Ask a Bookseller: ‘Art and Fear’

Ask a Bookseller Podcast
Ask a Bookseller

This one’s for the creatives.

Used bookstores can be a treasure trove of great reads, old and new, on a huge variety of topics.

Dickson St. Bookshop in Fayetteville, Ark., is one such spot. Bookseller Elaine Eckert says she gets particularly excited when she comes across a copy of her favorite nonfiction book, “Art and Fear: Observations on the Perils (and Rewards) of Artmaking,” by David Bayles and Ted Orland.

Eckert says she first picked up a copy two decades ago, and she still has that copy with its margin notes and underlines.

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Written in straightforward, unpretentious language, the book urges people to keep doing the good and hard work of creating something new in the world.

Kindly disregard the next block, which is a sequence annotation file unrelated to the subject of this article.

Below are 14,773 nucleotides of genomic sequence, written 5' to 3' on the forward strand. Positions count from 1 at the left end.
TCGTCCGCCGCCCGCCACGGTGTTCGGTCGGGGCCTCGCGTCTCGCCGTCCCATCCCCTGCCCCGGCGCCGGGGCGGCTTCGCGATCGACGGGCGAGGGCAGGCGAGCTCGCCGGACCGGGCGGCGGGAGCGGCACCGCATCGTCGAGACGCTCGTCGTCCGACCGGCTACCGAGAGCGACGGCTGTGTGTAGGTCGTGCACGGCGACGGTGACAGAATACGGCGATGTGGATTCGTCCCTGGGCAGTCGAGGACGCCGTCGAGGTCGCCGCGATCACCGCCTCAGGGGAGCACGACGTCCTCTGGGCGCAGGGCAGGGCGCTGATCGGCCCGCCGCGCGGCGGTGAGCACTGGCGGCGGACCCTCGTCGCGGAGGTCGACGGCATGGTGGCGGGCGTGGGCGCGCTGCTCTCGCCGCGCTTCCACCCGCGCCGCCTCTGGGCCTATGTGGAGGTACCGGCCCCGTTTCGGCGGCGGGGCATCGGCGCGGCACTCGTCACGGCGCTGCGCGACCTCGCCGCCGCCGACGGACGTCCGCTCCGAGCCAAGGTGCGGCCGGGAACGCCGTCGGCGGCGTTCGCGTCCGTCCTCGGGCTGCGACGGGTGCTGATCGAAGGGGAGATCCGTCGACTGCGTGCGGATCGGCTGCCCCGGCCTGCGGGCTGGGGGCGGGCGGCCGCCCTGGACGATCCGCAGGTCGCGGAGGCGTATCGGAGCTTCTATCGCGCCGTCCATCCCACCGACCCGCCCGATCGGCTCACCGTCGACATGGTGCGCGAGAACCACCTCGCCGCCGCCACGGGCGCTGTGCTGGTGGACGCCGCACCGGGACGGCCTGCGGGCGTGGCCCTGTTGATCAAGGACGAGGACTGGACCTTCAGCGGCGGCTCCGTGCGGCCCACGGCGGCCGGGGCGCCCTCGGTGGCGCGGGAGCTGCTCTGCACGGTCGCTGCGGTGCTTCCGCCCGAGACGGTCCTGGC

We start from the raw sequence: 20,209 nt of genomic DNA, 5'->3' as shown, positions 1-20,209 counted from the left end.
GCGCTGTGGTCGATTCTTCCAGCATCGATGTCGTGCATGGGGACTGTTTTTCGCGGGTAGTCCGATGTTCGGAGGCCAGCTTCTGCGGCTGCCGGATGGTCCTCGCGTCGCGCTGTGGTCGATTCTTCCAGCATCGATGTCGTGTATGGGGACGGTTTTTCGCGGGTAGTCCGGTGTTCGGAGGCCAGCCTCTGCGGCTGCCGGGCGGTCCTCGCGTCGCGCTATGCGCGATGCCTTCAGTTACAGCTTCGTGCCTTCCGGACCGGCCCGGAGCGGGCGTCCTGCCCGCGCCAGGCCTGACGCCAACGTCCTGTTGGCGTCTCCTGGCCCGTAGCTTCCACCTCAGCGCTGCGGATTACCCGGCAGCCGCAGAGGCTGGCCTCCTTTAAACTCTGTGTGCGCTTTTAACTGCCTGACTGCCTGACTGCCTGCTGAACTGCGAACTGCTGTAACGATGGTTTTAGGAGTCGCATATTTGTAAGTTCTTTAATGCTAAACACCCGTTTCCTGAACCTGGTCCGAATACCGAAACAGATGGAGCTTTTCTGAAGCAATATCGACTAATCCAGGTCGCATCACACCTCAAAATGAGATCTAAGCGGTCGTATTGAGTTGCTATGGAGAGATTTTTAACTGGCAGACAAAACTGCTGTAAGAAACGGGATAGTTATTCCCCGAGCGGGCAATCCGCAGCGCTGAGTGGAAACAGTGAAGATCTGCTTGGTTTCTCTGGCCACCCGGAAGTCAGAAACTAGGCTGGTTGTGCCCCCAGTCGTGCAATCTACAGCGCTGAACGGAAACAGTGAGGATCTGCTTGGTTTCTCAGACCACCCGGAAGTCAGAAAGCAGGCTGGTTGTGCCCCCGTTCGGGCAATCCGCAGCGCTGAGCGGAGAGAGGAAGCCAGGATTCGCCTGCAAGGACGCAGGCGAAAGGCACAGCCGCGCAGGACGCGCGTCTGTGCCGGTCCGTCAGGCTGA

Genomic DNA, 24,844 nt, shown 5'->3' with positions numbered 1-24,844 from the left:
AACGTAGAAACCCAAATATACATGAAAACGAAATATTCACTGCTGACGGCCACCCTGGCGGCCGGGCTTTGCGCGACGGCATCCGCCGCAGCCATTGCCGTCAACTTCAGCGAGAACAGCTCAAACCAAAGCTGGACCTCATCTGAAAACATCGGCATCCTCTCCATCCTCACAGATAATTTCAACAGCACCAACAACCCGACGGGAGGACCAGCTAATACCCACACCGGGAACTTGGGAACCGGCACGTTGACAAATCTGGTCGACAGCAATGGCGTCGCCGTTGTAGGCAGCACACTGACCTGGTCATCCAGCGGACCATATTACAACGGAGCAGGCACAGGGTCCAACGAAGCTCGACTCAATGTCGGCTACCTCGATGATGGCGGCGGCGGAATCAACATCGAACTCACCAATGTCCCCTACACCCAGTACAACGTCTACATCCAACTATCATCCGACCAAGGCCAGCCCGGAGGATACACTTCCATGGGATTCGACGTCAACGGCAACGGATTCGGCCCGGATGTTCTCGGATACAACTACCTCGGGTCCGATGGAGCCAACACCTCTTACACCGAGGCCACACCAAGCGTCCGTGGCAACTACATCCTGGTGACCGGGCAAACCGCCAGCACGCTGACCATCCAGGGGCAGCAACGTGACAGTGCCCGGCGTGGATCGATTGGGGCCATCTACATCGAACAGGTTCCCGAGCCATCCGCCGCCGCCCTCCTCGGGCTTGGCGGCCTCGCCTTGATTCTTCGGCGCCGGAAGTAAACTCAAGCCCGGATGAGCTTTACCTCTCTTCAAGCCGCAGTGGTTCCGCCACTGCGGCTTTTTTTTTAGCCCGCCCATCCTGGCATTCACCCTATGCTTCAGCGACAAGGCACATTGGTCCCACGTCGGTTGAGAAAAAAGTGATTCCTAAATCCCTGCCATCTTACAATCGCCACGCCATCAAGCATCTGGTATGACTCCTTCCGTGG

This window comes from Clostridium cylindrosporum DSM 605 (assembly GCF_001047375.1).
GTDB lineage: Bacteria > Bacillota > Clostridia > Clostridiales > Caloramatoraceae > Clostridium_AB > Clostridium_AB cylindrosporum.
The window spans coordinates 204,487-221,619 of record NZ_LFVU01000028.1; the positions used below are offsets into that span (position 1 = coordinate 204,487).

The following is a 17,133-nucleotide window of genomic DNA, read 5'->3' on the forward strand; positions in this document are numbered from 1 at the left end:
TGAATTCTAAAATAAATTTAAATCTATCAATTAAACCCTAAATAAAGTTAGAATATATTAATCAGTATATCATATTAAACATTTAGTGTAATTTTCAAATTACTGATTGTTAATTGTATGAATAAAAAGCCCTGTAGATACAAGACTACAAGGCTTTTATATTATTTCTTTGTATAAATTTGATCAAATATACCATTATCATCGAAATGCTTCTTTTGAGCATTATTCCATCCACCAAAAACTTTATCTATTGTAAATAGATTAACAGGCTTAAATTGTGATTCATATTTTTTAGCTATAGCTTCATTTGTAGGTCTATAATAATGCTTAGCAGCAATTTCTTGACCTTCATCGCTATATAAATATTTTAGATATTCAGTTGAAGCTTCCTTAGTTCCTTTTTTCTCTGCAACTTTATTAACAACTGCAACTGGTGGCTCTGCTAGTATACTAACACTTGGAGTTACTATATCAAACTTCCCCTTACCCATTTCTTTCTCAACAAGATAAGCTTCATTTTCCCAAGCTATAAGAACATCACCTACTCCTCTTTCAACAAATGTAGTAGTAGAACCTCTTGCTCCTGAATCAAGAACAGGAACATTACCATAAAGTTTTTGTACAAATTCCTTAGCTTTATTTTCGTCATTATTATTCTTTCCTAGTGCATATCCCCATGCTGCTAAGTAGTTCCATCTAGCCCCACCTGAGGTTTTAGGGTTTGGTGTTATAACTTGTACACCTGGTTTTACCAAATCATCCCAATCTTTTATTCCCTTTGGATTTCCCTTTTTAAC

“Whenever you’re tearing apart layers of your soul and putting them onto canvas or music notes or into words, there’s always that self-doubt,” concedes Eckert, who is also an amateur painter.

A book cover
"Art & Fear: Observations On the Perils (and Rewards) of Artmaking" by David Bayles and Ted Orland.
Continuum Press

She easily located her favorite sentence in the book that reminds her to keep going: “Those who continue to make art, or those who have learned how to continue, or more precisely, have learned how not to quit.”

It’s a simple idea, Eckert says, and one worth returning to.

She recommends this book as a good companion for those moments when creating feels scary or weighted down by self-doubt, or when our progress doesn’t align with our expectations.